They’re generating true disruption. Consumers are already spending less on food, entertainment and clothing as platform business models create deflationary pressures on prices for commoditized goods. Traditional businesses are seeing the trouble ahead: 93% percent say that they expect their industry to be disrupted within the next five years, but 80% also say that they aren’t prepared.
And with COVID-19 upending assumptions around footfall and customer behavior in 2020, companies are having to change their business models on the fly and in totally new ways. Look at Pret a Manger. It’s launched a drinks subscription service for £20 a month (YourPret Barista). Want up to five drinks a day? That’s your reason to visit. And while you’re there, you’ll probably buy lunch, or a muffin with your coffee, and remember your old buying habits as you transition back to the office. It’s a creative way to generate new footfall. And it may just work, with Forbes reporting a similar US model attracting more than 800,000 sign-ups so far.
When data is fuel, you can use it to drive entirely new business models.
And cross-selling for network economics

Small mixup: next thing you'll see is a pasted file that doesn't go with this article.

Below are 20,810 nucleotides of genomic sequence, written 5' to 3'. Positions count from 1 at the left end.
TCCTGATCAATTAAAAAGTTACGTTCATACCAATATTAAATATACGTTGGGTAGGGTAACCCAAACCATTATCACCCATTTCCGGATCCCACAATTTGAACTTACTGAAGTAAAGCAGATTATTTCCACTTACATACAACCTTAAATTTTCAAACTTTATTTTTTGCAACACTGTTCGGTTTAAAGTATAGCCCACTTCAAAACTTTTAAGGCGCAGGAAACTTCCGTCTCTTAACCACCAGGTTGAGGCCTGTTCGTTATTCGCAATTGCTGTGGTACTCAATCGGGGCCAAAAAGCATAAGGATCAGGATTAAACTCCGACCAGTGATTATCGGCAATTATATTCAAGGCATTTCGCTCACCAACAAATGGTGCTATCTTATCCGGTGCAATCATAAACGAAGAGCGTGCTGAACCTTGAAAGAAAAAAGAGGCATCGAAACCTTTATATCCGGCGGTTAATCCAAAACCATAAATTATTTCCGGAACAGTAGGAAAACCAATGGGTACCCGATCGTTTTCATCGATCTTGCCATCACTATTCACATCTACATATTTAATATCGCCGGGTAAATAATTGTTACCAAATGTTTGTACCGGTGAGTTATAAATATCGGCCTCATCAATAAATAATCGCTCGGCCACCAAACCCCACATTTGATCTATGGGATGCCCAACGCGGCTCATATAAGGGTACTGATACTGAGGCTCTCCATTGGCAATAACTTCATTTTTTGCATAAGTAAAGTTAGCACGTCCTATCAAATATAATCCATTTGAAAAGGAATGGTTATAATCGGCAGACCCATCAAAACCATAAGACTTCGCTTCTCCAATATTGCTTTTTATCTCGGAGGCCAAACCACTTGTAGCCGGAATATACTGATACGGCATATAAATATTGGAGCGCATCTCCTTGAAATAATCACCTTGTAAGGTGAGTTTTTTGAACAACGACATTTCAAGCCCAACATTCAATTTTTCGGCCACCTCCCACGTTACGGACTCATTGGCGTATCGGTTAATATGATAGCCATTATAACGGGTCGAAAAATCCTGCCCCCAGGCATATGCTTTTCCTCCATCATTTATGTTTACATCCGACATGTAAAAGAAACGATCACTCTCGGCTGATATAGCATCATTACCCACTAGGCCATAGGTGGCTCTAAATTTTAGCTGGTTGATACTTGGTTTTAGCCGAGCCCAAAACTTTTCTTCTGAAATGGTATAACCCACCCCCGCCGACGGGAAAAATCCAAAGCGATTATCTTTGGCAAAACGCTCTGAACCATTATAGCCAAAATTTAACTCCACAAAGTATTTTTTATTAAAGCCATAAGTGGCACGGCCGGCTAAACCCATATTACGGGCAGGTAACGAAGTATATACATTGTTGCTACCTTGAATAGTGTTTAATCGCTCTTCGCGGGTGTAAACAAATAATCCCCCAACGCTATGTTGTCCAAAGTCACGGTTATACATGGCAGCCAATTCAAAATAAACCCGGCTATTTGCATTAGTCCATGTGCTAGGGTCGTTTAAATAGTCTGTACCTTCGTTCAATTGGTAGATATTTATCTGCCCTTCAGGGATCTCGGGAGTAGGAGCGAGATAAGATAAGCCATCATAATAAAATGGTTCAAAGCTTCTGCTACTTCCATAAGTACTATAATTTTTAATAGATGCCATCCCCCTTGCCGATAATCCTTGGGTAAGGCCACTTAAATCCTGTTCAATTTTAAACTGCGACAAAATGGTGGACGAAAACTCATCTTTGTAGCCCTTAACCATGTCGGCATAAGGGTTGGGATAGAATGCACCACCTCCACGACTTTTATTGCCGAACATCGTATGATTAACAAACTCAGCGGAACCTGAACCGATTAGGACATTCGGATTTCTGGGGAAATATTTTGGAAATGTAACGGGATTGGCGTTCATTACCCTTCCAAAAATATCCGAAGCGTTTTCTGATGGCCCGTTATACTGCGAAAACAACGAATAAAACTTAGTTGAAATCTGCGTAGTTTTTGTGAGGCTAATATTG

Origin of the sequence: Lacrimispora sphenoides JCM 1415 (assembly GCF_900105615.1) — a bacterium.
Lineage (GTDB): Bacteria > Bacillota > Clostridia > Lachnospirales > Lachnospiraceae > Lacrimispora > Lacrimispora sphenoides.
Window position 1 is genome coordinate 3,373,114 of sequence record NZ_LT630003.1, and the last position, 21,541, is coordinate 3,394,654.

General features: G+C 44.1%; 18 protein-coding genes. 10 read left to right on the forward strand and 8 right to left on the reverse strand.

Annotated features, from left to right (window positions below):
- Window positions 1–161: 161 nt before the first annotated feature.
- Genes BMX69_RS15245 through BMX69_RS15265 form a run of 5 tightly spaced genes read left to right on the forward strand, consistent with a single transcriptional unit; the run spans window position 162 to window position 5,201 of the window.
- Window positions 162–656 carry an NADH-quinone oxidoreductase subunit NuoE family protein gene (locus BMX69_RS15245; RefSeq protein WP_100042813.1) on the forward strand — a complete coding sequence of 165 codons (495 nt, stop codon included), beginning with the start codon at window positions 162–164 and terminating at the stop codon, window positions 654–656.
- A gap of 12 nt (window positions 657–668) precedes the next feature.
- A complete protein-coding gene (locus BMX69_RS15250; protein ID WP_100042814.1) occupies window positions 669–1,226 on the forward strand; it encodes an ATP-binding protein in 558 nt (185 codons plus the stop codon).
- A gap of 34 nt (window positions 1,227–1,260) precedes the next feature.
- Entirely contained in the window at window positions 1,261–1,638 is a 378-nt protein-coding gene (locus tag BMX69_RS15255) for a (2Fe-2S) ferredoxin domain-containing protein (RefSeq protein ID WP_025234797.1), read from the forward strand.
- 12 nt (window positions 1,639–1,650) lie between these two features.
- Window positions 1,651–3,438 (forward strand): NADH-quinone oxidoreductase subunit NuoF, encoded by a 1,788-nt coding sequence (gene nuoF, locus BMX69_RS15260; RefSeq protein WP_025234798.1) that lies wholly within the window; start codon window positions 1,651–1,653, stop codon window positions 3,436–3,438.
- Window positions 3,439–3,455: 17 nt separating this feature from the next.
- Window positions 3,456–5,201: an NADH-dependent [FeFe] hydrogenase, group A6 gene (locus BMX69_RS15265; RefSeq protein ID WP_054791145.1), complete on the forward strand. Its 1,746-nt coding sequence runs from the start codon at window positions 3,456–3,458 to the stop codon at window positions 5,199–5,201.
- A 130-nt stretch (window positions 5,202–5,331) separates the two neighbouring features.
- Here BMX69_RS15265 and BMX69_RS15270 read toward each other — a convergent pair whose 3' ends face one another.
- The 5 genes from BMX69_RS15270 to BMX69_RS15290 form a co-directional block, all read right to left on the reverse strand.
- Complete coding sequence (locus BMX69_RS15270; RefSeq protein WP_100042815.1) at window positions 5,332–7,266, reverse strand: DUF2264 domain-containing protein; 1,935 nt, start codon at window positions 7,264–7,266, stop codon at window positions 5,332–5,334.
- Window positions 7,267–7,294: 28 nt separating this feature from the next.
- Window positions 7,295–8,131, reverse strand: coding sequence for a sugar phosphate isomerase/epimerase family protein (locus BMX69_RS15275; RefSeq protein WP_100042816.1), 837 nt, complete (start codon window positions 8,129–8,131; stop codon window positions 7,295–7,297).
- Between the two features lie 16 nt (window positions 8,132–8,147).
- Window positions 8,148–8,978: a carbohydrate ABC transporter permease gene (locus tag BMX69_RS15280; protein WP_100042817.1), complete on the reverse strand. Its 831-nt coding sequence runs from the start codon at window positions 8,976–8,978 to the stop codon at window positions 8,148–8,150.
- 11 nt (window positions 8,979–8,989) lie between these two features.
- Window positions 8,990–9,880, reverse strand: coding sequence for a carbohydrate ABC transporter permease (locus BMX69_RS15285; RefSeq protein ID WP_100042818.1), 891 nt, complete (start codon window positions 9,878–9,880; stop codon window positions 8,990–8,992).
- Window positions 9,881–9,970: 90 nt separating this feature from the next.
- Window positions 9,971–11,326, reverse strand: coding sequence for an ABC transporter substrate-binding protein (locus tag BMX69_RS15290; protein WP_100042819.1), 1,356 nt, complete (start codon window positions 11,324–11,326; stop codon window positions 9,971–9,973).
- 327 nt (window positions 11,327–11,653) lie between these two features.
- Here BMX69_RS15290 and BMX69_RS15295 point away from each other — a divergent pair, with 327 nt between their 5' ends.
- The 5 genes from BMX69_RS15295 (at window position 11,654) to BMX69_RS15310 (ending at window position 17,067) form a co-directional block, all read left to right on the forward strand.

Traditional companies should look to augment their product/service business towards one enhanced by network economics. It’s not easy, as it requires thinking like a data business at all levels. This is both a practical issue of using data, but also a cultural one of how to embrace it.
However, once businesses start to put data and connections at their core, they will be able to find the products and service propositions that cater best to their customers.
For example, one financial service business suggests cheaper flight options to its customers when they’re booking a trip. They serve their customers by connecting to other services. They are not a travel agent or a price comparison site, but they are in the business of creating a great experience. And it supports their brand promise of helping customers save and spend better.
A network business model in a nutshell: how is it different?